Wood-art has been an integral part of Indian history. Sutradhar community, according to legend, are the carpenters (also known as ‘badhaee’) descended from Maya, the son of Vishwakarma (the divine engineer). To date, Vishwakarma day is celebrated in India; and as customary the craftsmen worship their tools.
In past semi-centennial, government’s initiative against deforestation, increase in the cost of wood and labor-intenseness of the craft, carving a path for plywood as a cheaper alternative. But is plywood doomed to be replaced by alternative products?
The design explored conventional limitations of the material sold by the client, veneers and plywood, and its protagonist role in a conversation that has existed in the ancient past as well.
‘Timber Rhyme’ occupies the first story of a retail shop in a market complex, Chandigarh. The challenge was to invite a walk through the existing 71′ by 18′ linear block, as one enters from the rear end.
Due to the shift in times and new engineered materials, the dialogue between a carpenter and a product has perished. The key idea is a by-product of this concern, an elemental ribbon that can be the subject of a conversation while being a facilitator of the same, a conversion.
In design, a single-window that frames outside triggering an innate attraction to prospect and, a sitting space that plays on one’s inclination to take refuge. Both placed opposite to ingress initiates a desire to walk. Represented through the ribbon that pours itself into space, ‘variety in a unified continuum’ nourishes our concepts.
The site was converted into a spatial matrix, as the ribbon gets developed, by selecting a series of spatial coordinates joined together to formulate doubly curved solids. This facilitates the segmentation of the space, where the eye meets varying focal points each at a different elevation than previously. The observer’s speed is dictated by his surroundings as the form makes its presence felt, carving a new perspective with each viewpoint.
The ribbon is envisioned to blur the boundaries between the static, the movable and the art in-and-on these components of the built space. The role of static elements like partition screens is obfuscated with that of movable furniture. Propounding as a functional art space, a series of ‘wooden ribbons’ twist and turn to form the display shelves, sitting spaces, meeting table and other design elements each flowing into the other. This transcends the interior into an Art-landscape.
These ‘elastic geometries’ were realized to be almost self-supporting, threaded from the ceiling using black metal bars. For additional support, translucent acrylic supports were given where the heavy load would be subjected to the ribbon.
The ribbon is manifested as a framework of plywood ribs that were digitally fabricated with the help of a definition developed in Grasshopper. To interpolate the doubly curved geometries, these were subdivided into a network of plywood ribs in x and y directions, interlocking at 6 inches interval. Together these formed a waffle structure that served as the main framework giving the final shape. To form the structure, CNC milling was used to cut the individual components from a 19mm thick plywood ribs. 3mm thick Flexi-ply and 1.5 mm thick paper veneer was used, each cut and handled by the carpenter. For the ease of assembly, each rib was given a unique Alpha-numeric connotation which was etched on ply through CNC milling. They were then jig-sawed in-situ, by the carpenters, in a unidirectional arrangement to correctly align to the next segment. The resultant was a thin, workable skin of plywood 61 linear feet, ranging in width from 9 inches to 8 feet.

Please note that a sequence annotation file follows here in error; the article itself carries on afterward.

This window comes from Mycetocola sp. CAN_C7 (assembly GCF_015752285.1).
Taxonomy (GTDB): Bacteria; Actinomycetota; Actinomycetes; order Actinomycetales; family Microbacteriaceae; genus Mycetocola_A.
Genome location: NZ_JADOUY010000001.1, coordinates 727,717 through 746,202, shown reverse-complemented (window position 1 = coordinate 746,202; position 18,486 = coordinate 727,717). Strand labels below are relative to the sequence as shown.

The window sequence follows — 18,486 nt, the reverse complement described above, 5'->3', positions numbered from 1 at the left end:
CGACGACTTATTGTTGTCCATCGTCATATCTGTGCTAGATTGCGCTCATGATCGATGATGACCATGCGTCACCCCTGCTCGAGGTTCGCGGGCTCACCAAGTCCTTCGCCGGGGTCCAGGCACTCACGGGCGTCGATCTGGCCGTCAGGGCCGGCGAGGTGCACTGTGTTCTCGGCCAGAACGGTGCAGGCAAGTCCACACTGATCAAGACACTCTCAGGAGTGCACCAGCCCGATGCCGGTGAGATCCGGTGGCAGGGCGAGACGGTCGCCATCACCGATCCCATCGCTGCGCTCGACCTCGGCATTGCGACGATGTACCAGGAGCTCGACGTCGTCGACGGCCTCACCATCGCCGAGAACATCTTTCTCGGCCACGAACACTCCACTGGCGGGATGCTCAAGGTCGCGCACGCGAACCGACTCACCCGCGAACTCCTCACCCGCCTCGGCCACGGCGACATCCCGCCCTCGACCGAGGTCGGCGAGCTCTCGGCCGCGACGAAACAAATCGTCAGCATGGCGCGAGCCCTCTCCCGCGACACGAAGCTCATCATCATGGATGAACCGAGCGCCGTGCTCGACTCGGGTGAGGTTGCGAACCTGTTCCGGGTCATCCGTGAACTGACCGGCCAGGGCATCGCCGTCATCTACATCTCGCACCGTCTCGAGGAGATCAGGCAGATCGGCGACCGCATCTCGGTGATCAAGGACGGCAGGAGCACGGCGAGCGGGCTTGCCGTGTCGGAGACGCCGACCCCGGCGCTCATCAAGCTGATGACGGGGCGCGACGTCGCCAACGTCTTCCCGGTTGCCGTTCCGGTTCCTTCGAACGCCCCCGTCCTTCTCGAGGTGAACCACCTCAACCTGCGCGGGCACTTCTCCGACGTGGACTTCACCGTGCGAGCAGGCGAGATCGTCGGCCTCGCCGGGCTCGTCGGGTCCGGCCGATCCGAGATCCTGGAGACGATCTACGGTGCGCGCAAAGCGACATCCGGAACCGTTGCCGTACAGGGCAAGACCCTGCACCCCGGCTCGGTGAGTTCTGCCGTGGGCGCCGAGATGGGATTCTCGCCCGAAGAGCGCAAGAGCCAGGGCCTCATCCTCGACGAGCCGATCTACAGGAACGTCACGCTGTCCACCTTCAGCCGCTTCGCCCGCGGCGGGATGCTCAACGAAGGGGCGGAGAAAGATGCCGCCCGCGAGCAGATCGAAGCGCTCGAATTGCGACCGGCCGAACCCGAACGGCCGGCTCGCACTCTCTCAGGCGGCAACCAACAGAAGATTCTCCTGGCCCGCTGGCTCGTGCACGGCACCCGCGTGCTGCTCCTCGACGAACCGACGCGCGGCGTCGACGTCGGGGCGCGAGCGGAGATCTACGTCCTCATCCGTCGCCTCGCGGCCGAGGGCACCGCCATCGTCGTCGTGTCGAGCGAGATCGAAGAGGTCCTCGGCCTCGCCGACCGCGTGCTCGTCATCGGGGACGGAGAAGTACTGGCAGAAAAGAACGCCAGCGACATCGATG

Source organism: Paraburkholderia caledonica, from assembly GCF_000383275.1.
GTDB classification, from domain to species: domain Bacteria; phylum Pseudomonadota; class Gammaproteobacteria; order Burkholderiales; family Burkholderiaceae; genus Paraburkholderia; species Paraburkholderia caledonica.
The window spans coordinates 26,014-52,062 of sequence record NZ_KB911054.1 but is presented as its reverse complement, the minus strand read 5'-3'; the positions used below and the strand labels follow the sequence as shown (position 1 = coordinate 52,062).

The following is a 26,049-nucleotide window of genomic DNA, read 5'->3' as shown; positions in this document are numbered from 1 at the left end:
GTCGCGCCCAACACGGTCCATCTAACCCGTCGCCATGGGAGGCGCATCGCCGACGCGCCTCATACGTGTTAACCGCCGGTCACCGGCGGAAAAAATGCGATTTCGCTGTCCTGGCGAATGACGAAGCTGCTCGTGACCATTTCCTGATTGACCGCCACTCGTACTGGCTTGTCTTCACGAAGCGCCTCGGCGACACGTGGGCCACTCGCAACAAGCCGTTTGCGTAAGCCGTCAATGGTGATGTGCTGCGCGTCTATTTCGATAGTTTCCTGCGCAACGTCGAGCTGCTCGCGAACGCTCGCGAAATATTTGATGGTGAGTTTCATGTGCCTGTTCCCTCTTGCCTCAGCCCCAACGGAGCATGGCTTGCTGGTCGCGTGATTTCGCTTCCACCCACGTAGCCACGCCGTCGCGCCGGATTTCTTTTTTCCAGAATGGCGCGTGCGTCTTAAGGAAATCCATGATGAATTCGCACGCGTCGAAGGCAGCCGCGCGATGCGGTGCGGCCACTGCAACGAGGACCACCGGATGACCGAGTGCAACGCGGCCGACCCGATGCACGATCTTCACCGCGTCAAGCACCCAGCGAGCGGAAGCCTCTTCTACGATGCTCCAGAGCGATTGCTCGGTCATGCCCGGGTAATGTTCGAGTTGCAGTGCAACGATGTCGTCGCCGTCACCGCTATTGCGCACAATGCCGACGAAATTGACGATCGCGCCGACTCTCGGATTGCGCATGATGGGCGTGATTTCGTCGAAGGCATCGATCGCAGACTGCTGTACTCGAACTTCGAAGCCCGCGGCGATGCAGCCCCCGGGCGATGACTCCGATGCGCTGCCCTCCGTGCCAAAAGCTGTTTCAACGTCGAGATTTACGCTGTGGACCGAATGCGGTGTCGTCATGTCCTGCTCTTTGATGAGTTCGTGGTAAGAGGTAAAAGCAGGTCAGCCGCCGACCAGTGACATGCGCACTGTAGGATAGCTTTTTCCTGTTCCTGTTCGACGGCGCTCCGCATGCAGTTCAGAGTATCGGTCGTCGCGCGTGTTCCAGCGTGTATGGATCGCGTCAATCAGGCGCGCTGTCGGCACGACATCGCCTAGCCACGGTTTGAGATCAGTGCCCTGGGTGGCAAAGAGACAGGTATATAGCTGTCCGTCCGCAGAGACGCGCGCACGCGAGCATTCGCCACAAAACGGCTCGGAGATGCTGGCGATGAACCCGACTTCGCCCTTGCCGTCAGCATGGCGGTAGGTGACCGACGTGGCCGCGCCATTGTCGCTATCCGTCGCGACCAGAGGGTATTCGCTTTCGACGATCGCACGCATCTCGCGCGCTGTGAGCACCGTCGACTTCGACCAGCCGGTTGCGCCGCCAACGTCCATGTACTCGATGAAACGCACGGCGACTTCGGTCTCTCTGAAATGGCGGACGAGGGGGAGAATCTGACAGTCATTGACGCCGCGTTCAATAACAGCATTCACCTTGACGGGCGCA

The end detail lies in the finishing of the ribs where carpentry skill meets technology. Each Flexi-ply joint was filled with wood filler and sanded as required. It is through this last stage of processing that the carpenter takes ownership of technology and uses his experience and ‘telltale knowledge’ for a finished structure. Lastly, he pastes, strips of paper veneer perpendicular to the curvature of the structure blurring different components of the whole. The light oak veneer was chosen for its soft grain, drawing attention to other materials while acting as background noise to put materials against each other. This evolved the other half of the name as ‘rhyme’, an uncertain noise and whispering in ears, subconsciously picked up by the soul, but almost always unaware by the mind.
This amalgamation of technology for cost, time and ease of making with an advantage of old craft, is a win-win situation for all stakeholders of the project. The retail shop becomes a setting befitting for a dialogue between the carpenter, the end-user and the retailer deepening social engagement. As plywood-carpentry meets its entropic spiral, ‘Timber rhyme’ hopes to create an opportunity to re-imagine craft of the traditional curves, as an inexhaustible source of inspiration for the next generation of torchbearers of intricate carvings.